Silicates from soil aid in triggering blood clotting, reveal researchers
A new study has revealed that the presence of soil in wounds helps to activate a blood protein known as coagulation Factor XII, leading to clotting.
New research has for the first time shown that soil silicates – the most abundant material on the Earth’s crust – play a key role in blood clotting. According to the scientists, these compounds could be used in therapeutics to aid blood clotting.
The study was conducted at the University of British Columbia (UBC), Canada.
“Soil is not simply our matrix for growing food and for building materials. Here we discovered that soil can actually help control bleeding after injury by triggering clotting,” said the study’s senior author Christian Kastrup, associate professor in the UBC’s faculty of medicine’s department of biochemistry and molecular biology.
The study revealed that the presence of soil in wounds helps to activate a blood protein known as coagulation Factor XII. Once activated, the protein triggers a rapid chain reaction that leads to the formation of a plug, sealing the wound and limiting blood loss.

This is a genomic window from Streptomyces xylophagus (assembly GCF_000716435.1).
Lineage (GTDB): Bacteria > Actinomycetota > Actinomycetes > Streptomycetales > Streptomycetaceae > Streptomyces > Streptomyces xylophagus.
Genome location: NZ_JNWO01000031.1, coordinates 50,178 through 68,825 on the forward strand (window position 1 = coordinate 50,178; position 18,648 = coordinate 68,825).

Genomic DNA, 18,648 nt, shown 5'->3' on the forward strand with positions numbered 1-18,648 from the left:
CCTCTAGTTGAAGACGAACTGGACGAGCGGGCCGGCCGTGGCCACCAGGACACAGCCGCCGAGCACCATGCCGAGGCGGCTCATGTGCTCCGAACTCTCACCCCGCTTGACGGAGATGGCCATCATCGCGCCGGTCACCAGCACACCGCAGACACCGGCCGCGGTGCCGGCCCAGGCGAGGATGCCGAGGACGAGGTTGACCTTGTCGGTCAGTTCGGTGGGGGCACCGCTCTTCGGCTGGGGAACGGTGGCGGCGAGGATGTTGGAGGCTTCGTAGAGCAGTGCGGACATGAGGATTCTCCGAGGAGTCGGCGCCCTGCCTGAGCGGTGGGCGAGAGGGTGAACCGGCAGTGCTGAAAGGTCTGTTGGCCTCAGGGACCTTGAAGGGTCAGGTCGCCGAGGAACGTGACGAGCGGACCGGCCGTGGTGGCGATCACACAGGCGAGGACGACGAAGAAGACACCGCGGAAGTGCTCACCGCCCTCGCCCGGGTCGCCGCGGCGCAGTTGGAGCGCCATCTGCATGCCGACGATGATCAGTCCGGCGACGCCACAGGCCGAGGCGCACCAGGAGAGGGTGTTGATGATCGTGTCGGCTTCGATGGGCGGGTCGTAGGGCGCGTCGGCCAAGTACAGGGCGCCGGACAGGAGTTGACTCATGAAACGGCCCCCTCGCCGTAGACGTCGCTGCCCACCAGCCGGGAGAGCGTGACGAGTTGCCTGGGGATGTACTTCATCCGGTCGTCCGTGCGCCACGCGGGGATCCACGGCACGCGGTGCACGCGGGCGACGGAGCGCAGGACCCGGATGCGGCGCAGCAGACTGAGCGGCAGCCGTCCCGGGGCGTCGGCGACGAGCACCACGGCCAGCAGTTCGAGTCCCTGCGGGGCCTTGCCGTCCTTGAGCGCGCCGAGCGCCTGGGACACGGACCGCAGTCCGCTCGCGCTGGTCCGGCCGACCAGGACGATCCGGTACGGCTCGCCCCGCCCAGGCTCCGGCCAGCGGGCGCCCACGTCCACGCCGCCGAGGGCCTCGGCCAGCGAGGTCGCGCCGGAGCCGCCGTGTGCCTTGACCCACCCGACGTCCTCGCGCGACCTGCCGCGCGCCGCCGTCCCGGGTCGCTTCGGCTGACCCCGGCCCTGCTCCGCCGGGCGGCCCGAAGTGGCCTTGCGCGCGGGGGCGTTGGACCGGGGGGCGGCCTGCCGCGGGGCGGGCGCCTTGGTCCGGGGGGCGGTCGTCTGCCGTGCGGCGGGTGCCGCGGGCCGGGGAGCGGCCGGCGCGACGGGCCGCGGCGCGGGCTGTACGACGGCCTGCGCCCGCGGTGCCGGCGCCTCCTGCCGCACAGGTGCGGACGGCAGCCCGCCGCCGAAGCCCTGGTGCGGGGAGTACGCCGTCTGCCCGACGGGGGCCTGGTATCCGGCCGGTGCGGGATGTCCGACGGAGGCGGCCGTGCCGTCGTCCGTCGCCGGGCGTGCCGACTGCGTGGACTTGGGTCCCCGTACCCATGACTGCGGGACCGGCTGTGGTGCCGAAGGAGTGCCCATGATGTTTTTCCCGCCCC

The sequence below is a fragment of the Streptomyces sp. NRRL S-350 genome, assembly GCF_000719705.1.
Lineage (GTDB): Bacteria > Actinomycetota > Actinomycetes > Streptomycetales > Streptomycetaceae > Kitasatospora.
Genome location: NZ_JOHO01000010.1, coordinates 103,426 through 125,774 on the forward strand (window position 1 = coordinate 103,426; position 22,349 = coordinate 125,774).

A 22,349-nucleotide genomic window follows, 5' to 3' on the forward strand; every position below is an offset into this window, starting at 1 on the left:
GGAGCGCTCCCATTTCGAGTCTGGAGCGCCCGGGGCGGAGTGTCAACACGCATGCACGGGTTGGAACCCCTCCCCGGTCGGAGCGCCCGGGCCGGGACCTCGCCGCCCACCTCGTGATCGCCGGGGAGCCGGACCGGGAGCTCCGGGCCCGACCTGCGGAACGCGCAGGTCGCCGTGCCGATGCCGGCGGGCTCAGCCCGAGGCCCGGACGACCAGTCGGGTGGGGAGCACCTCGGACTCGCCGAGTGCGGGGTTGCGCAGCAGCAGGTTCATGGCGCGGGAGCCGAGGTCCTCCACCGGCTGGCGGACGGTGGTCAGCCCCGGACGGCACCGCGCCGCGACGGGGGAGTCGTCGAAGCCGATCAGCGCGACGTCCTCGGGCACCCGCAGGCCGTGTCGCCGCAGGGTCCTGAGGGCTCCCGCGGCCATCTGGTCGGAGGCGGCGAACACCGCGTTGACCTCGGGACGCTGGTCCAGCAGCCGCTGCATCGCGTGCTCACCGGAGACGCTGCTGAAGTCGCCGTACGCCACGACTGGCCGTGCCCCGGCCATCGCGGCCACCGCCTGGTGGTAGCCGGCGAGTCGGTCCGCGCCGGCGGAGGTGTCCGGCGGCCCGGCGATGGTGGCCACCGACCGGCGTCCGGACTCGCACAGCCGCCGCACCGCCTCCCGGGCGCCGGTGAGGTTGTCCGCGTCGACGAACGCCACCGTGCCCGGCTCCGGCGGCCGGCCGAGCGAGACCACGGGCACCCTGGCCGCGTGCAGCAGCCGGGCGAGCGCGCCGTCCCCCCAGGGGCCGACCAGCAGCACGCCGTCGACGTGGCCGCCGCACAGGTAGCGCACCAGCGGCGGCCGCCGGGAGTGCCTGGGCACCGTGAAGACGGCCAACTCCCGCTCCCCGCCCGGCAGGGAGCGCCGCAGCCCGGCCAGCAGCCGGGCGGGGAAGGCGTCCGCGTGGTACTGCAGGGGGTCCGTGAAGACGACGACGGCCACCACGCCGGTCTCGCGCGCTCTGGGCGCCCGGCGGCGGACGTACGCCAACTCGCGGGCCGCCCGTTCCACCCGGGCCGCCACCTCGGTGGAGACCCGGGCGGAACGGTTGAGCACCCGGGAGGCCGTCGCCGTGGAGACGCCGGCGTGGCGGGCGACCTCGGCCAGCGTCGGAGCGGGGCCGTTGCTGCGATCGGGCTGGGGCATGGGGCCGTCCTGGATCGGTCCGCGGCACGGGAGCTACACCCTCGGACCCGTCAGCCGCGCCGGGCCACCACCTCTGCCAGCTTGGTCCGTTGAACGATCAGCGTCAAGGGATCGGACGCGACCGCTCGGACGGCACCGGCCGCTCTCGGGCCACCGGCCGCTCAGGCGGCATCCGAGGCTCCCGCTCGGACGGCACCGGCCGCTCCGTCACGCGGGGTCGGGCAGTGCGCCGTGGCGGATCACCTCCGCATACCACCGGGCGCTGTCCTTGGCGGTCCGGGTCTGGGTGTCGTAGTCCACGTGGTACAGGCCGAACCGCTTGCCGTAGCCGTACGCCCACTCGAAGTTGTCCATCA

While the researchers caution that there is a high risk of infection from unsterilised dirt, they say their findings may have implications for the future development of novel strategies using sterilised soil to help manage bleeding and potentially understand infection after trauma.
“Excessive bleeding is responsible for up to 40 percent of mortality in trauma patients. In extreme cases and in remote areas without access to healthcare and wound sealing products, like sponges and sealants, sterilised soil could potentially be used to stem deadly bleeding following injuries,” said Kastrup.
The scientists’ next plan includes testing if the response of blood to silicates helps prevent infection from microbes in soil. They will also look to test if silicates from the moon’s surface are able to active Factor XII and stop bleeding.
“If moon silicates activate Factor XII, this discovery could prove useful in preventing death among people visiting or colonising the moon and it would provide further insight to identifying materials that may halt bleeding in very remote environments with limited resources and medical supplies,” said Kastrup.
The study was published in Blood Advances.